This point located at Ichinose, is reached after completing both the Northern and Central Alps portions of the course, and is situated just before they climb to and traverse the last mountainous section of the race - the Southern Alps. It is situated approximately at the 225km mark of the the race (roughly 190km from the finish).

Racers crashed at the Ichinose resupply point

Most athletes include a resupply of hiking food, change of clothes, fresh pair of shoes (usually a size larger due to the inevitable swelling of their feet), and maybe a different shelter/sleeping setup depending on the weather forecast for the back half of the race. At no point along the course, Ichinose included, may racers handoff or receive any items from family, friends or supporters, and any contact above and beyond a quick hug, handshake or high-five is forbidden (no shoulder rubs!)


Though numerous huts line the trail through each of the Alps sections, and athletes are permitted to purchase meals there, sleeping in any of the huts is strictly forbidden. Each person must carry and utilize their own camping equipment for the duration of the event.

An example of the type of emergency shelter athletes use during the course of the race



Distance: 415km / 258 miles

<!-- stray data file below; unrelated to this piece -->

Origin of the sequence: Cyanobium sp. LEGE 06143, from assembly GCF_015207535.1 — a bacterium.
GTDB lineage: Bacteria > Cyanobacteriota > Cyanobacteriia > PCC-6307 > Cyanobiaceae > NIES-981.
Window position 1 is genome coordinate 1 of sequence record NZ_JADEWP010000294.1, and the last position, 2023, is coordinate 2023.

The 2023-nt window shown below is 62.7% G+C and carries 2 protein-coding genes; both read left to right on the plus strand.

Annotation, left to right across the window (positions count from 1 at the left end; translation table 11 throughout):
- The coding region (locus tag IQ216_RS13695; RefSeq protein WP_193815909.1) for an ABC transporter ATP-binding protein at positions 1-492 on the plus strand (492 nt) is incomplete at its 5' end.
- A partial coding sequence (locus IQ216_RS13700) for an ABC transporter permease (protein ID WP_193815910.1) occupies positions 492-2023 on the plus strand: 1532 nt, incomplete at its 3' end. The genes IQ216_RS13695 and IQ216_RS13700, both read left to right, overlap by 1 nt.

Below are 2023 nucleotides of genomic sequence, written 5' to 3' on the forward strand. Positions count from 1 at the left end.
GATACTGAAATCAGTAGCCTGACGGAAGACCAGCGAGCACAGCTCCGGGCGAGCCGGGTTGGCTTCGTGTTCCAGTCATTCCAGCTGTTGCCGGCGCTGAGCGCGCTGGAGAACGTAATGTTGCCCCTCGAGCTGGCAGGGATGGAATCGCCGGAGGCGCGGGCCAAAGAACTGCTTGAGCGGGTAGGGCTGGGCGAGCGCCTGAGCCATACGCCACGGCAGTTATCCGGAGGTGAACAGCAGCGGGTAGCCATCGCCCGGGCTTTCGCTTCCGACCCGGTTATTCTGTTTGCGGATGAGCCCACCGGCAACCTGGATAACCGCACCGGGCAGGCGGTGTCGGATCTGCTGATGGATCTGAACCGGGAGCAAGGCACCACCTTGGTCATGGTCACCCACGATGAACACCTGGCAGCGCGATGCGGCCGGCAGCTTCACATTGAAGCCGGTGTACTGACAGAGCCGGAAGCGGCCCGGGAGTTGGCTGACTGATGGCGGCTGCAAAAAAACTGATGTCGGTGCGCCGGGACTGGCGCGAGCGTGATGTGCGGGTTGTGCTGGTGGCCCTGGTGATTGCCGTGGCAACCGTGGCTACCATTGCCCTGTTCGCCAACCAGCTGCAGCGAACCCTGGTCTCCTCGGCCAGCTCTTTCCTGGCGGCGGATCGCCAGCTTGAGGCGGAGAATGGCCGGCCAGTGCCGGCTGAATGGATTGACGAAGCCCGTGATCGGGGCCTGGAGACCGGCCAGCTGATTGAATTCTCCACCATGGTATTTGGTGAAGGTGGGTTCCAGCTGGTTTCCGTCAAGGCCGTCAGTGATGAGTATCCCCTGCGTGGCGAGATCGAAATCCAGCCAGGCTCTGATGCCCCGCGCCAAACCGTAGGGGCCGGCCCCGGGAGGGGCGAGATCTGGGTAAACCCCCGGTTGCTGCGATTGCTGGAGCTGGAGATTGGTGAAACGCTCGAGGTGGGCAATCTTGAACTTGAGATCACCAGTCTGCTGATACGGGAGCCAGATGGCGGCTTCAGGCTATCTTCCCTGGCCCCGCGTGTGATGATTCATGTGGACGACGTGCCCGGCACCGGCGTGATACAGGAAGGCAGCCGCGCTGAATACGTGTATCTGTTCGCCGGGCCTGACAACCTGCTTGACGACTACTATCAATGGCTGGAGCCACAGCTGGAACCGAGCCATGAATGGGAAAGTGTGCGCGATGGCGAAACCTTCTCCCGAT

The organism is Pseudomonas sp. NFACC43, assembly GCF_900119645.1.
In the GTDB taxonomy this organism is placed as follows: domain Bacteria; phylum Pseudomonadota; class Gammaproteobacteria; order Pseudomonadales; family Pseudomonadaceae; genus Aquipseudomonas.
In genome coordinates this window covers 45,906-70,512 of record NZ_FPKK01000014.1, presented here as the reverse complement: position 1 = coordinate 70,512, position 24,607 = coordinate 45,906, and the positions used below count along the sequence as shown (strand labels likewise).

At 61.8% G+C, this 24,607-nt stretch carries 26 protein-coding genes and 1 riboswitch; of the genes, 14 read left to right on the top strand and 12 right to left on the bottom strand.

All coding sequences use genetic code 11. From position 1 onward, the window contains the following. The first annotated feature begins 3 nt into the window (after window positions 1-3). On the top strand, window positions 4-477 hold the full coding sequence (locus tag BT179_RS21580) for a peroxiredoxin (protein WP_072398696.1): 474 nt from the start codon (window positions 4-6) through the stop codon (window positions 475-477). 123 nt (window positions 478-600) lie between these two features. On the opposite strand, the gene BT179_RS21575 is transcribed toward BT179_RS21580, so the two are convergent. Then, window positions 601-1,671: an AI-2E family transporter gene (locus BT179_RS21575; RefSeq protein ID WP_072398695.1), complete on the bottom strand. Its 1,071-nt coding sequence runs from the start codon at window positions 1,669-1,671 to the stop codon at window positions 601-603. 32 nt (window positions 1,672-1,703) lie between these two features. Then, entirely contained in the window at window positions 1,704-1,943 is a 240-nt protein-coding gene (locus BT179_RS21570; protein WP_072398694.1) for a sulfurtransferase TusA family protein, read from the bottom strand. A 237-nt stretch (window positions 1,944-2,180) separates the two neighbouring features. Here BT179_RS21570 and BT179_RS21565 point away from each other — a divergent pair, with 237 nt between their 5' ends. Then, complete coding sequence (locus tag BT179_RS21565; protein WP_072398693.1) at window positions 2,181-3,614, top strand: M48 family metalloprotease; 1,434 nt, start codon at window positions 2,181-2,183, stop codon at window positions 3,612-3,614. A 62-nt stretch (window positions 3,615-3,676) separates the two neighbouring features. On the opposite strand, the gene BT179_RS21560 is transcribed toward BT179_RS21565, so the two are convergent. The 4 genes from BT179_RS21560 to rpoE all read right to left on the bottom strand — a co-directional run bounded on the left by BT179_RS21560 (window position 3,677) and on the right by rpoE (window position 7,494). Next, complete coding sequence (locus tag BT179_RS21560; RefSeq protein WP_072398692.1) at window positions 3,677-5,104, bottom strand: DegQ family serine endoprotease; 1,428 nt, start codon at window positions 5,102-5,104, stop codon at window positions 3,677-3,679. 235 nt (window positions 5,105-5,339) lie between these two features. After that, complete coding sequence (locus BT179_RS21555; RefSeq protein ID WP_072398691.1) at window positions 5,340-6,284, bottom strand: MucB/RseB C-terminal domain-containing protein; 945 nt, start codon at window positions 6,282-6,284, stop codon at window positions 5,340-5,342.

Starting Point: Mirage Land, Toyama Prefecture

Finishing Point: Ohama Park, Shizuoka Prefecture

Course Breakdown: 47% Mountain Trails / 53% Roads

Elevation Change: 26,000m / 85,300 feet

Max Number of Participants: 30 people

Cutoff Time: 8 days

Time-Out Checkpoints: 4 throughout the race, 5 including the finish

Historical Completion Percentage: 69%



As the race has grown in notoriety year over year, the number of applicants has likewise increased, forcing organizers to slowly raise the minimum standards required for entry accordingly. They have again been updated for 2020, and are currently as follows:


1. Past completion of a 70km / 43 mile or longer trail running race*

* The race must be a publicly held event taking place on mountain

trails, with less than 50% of the course being comprised of

dirt roads and/or pavement.

2. Past experience of 10 or more nights camping above 2,000m*


1. Experience of 4 or more extended simulations of the TJAR event,

where you completed consecutive days of more than 20 hours of

course time while bivouacking* above 2,000m between those back-

to-back efforts

* You must spend more than 4 continuous hours, including the hour

of midnight, at a designated camp site using only an emergency

shelter and an emergency sheet or bivvy.

2. Enrollment in hiking insurance that covers search and rescue

3. Demonstrated risk/crisis management capability, specifically:

risk avoidance and accident response

4. Willingness/ability to take complete self responsibility on the